By Casey Neill

Keysborough’s animal shelter is moving out of Homeleigh Road – and a school is moving in.
The Australian Animal Protection Society (AAPS) sold its site to the Department of Education and Training on 1 July.
It’s a moment the Keysborough South community has been waiting years for.
The State Government allocated funding to acquire a site for a school in the 2016-17 budget, but this May there was no cash in the 2017-18 budget to build it.
Keysborough MP Martin Pakula said at the time that “negotiations for the purchase of land are taking longer than expected”.
Keysborough South Action Group spokeswoman Nina Kelly said the group was pleased that after nearly three years of campaigning a site had been purchased for the new primary school.
“This is only the first step and the State Government has yet to confirm an opening date for the primary school,” she said.
“The campaign will continue as the community keeps growing. We are also in desperate need for an additional secondary school for the wider Keysborough area.”
AAPS manager Natasha Marginis said the shelter had bought land on nearby Perry Road that’s currently home to “two old houses and a lot of weeds”.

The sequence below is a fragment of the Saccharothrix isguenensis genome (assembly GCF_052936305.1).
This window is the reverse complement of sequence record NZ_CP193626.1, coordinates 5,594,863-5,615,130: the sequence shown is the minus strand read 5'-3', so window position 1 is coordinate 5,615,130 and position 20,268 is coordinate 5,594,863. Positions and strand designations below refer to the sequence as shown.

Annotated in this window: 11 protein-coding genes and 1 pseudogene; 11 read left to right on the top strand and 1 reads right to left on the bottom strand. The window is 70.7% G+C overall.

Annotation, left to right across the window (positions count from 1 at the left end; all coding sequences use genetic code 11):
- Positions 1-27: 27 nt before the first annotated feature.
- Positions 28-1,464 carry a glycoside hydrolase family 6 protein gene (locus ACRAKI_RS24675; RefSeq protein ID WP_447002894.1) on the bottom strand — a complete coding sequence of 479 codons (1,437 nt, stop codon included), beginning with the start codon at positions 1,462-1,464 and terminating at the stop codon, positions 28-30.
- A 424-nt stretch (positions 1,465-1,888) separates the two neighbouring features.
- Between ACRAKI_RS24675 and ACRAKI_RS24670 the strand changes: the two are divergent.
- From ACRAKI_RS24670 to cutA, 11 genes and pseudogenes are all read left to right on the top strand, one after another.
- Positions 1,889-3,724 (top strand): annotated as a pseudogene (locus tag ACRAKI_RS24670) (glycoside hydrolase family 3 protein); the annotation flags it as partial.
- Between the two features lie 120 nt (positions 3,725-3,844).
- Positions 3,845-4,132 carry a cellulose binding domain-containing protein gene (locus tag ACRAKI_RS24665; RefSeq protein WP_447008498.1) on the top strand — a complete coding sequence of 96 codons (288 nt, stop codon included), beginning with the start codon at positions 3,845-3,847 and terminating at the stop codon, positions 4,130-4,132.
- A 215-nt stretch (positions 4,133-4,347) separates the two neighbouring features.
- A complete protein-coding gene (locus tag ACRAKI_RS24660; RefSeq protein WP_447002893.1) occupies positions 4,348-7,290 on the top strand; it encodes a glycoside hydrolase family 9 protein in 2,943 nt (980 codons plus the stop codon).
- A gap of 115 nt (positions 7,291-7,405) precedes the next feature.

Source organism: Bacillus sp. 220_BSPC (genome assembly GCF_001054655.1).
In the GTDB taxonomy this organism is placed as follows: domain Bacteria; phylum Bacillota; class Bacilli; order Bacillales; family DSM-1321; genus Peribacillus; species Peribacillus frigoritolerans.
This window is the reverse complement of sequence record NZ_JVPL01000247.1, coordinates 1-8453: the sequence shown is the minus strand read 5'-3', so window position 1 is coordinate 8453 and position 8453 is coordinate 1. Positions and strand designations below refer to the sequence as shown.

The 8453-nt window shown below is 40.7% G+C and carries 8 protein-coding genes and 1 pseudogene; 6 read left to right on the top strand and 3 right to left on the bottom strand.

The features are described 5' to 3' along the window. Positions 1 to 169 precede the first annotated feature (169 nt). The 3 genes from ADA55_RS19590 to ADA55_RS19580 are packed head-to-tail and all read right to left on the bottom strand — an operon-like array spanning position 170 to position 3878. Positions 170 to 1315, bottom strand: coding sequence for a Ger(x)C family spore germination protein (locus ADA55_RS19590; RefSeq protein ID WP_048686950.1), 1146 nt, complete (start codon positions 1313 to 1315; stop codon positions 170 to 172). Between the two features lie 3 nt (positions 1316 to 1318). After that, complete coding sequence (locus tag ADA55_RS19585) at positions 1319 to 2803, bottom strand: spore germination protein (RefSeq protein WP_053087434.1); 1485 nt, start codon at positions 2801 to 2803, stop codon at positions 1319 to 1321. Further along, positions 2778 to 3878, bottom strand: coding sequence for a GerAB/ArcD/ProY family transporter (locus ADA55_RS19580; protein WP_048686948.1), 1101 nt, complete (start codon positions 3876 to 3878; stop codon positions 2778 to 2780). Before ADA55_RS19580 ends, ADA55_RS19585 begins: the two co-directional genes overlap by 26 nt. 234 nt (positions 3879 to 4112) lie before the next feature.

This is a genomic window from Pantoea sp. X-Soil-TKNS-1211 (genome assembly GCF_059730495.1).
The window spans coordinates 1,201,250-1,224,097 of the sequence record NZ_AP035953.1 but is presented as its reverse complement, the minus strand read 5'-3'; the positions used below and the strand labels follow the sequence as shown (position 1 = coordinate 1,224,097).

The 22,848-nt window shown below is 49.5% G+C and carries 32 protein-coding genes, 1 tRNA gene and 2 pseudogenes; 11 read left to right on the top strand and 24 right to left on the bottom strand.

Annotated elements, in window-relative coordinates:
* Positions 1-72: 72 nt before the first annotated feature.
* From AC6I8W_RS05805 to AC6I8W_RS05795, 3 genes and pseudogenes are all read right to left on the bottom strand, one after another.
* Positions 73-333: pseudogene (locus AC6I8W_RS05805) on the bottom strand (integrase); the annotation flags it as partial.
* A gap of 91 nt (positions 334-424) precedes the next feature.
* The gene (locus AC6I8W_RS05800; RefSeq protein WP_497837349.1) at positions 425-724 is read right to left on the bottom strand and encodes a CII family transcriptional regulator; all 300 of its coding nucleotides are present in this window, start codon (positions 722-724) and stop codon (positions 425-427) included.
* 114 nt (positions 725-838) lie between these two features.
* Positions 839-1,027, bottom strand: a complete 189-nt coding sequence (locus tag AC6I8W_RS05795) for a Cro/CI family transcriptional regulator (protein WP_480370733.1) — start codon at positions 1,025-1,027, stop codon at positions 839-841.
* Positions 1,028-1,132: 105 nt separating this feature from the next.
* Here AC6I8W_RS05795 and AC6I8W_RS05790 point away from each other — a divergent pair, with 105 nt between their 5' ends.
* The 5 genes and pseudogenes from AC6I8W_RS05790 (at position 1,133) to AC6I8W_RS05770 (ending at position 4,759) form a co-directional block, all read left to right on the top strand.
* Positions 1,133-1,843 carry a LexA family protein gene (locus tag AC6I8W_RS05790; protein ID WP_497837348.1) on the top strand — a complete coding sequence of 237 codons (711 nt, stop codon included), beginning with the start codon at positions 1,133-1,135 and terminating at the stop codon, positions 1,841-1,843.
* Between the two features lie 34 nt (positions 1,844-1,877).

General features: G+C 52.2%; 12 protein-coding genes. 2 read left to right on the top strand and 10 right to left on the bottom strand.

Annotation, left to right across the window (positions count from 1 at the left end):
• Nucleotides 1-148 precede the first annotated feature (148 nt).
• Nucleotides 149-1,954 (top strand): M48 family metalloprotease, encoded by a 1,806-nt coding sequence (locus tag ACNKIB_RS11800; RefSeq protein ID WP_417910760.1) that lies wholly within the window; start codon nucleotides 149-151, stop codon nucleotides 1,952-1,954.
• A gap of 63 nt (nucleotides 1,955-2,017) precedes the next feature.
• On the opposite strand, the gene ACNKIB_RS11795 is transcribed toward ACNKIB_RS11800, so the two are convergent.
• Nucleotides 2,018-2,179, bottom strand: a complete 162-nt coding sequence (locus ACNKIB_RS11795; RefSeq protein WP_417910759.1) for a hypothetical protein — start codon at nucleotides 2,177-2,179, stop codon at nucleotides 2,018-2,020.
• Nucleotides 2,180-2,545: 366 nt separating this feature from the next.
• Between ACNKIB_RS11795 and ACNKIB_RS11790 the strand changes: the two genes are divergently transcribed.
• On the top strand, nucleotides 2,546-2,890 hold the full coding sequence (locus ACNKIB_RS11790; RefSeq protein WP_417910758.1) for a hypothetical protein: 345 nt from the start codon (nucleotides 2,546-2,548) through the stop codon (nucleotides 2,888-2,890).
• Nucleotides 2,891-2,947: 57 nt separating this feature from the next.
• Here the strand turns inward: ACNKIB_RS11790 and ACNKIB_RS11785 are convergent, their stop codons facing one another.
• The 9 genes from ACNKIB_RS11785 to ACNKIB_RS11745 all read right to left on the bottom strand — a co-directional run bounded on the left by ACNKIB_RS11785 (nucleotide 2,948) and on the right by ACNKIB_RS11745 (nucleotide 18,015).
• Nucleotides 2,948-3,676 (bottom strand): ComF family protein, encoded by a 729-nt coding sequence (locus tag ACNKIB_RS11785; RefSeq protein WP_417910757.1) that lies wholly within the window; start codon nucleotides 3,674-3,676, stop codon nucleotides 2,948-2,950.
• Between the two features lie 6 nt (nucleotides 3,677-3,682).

It will clear the site and build a state-of-the-art centre with providing the best care for animals at its heart.
Ms Marginis hopes it will be up and running by July next year.
“It’s daunting, but being able to build a facility that supports our community and the animals that come into our care can’t be anything but exciting,” she said.
The shelter has been in Homeleigh Road for about 30 years and a move has been in the works for the past two.
“We saw the residential areas coming up,” Ms Marginis said.
“You can definitely feel it now.”
The shelter houses about 50 dogs and 200 cats.
“We’re looking to at least double the number that we’re able to accommodate now,” Ms Marginis said.
“From there, the most important thing is to be able to give all the animals in our care the best chance for a great new life.”
The shelter rehomed about 1750 animals last year.
Ms Marginis said many were surrendered by owners who were moving into rental properties where pets weren’t allowed.
Other animals arrived because their owners “don’t feel they have the time for their animals anymore and they’d be better off in a new home than with them” or following relationship breakdowns.
“We accept every type of animal,” she said.
“It’s not uncommon to meet people who’ve driven from the New South Wales border.
“They want what’s best for their animal.
“We’re known for not turning away animals in need.”
The Department of Education and Training did not respond before deadline.

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